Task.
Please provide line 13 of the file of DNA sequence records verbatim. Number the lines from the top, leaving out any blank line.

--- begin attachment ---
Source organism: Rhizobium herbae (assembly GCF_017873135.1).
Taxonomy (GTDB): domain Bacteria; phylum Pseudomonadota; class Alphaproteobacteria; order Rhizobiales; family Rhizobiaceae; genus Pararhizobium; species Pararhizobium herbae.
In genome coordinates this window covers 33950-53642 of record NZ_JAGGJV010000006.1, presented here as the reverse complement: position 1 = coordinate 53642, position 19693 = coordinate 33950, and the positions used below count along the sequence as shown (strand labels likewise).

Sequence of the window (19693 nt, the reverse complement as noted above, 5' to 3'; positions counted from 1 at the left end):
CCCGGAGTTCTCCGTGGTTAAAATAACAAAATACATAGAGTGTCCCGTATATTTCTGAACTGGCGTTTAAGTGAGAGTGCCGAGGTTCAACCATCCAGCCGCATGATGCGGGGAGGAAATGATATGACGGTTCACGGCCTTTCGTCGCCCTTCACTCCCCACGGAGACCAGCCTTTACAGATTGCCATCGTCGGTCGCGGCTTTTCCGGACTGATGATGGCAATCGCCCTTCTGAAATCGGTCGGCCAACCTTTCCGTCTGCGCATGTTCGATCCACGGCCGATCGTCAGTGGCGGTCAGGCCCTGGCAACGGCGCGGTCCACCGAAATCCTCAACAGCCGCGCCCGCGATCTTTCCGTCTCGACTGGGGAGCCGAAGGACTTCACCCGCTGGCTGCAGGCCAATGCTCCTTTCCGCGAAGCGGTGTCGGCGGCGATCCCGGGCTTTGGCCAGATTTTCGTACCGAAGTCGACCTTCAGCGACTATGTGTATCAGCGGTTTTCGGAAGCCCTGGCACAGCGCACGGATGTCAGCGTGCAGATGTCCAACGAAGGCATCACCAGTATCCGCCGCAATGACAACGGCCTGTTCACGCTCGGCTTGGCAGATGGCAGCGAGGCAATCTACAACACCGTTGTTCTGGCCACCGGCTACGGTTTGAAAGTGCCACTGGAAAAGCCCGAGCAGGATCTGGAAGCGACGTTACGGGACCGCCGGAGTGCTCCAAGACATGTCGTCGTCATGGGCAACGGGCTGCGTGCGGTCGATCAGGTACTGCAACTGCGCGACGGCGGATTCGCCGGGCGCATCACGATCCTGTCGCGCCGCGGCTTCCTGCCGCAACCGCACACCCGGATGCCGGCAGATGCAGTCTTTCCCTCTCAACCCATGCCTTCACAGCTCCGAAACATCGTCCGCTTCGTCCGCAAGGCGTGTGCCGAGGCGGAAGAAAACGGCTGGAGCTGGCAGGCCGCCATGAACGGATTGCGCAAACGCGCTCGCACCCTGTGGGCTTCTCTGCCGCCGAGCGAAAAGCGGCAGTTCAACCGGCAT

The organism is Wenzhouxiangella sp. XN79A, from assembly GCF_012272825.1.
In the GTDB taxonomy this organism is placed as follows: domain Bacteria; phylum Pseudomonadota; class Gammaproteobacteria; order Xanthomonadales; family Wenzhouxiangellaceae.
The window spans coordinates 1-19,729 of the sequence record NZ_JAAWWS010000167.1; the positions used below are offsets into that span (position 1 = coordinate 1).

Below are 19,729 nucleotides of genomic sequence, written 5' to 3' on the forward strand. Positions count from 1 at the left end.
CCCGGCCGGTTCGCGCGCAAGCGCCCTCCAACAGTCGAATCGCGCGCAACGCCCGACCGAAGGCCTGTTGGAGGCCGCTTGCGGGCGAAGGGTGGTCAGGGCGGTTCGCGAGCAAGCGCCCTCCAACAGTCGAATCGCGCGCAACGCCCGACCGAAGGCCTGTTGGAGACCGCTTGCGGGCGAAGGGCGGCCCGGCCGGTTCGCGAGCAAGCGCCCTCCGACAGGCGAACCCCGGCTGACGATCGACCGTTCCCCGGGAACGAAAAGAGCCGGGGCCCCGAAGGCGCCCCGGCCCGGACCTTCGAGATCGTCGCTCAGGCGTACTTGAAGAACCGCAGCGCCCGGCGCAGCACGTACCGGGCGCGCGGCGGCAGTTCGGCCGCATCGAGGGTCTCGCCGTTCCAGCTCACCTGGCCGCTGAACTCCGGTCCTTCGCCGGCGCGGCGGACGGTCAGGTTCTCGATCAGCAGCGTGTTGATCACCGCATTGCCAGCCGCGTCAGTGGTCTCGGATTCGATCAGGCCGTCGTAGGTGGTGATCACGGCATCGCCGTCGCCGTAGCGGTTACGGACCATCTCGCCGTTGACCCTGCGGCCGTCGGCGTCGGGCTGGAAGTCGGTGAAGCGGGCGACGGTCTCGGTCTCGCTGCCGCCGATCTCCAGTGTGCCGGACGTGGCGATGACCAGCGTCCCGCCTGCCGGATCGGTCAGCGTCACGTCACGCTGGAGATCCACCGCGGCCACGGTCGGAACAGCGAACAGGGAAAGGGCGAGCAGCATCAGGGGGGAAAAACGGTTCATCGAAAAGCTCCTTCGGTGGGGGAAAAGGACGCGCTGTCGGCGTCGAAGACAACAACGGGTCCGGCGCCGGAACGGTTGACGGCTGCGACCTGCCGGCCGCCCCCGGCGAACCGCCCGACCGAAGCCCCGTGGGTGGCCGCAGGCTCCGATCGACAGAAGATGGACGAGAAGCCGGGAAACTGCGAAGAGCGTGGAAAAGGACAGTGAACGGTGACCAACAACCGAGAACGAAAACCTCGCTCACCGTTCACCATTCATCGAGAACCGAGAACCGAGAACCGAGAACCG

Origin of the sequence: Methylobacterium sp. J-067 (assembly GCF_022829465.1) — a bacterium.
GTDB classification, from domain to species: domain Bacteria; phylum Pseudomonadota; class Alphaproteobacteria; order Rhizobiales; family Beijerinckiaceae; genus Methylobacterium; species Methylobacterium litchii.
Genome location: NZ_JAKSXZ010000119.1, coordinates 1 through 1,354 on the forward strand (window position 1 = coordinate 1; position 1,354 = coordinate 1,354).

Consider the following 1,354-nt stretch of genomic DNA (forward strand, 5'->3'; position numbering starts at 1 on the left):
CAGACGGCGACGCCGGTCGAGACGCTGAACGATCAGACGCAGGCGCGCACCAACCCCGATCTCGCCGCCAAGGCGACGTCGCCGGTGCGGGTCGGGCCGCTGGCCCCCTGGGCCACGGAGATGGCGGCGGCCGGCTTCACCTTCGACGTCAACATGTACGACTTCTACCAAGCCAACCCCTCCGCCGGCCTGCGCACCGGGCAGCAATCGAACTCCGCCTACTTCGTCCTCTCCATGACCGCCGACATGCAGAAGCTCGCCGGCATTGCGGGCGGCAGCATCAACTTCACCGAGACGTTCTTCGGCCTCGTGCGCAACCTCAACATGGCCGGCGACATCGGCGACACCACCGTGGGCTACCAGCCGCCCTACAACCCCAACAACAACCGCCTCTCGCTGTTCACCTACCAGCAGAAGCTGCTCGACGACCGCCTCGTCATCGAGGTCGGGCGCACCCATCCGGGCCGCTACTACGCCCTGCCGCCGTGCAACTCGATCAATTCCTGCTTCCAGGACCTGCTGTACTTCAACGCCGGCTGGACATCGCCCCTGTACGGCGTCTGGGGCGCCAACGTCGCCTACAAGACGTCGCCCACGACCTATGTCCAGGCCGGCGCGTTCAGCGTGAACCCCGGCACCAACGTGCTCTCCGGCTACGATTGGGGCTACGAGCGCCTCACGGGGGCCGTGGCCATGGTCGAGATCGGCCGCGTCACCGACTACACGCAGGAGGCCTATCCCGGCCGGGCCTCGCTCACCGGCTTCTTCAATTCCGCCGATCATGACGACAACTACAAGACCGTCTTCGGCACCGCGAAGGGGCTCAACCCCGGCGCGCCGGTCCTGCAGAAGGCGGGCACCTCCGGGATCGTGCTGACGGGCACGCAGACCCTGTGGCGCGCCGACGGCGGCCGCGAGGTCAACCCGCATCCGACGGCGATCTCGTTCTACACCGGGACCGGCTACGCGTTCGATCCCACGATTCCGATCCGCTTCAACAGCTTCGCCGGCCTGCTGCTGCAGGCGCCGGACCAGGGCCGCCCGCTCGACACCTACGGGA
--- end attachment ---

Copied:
Genome location: NZ_JAKSXZ010000119.1, coordinates 1 through 1,354 on the forward strand (window position 1 = coordinate 1; position 1,354 = coordinate 1,354).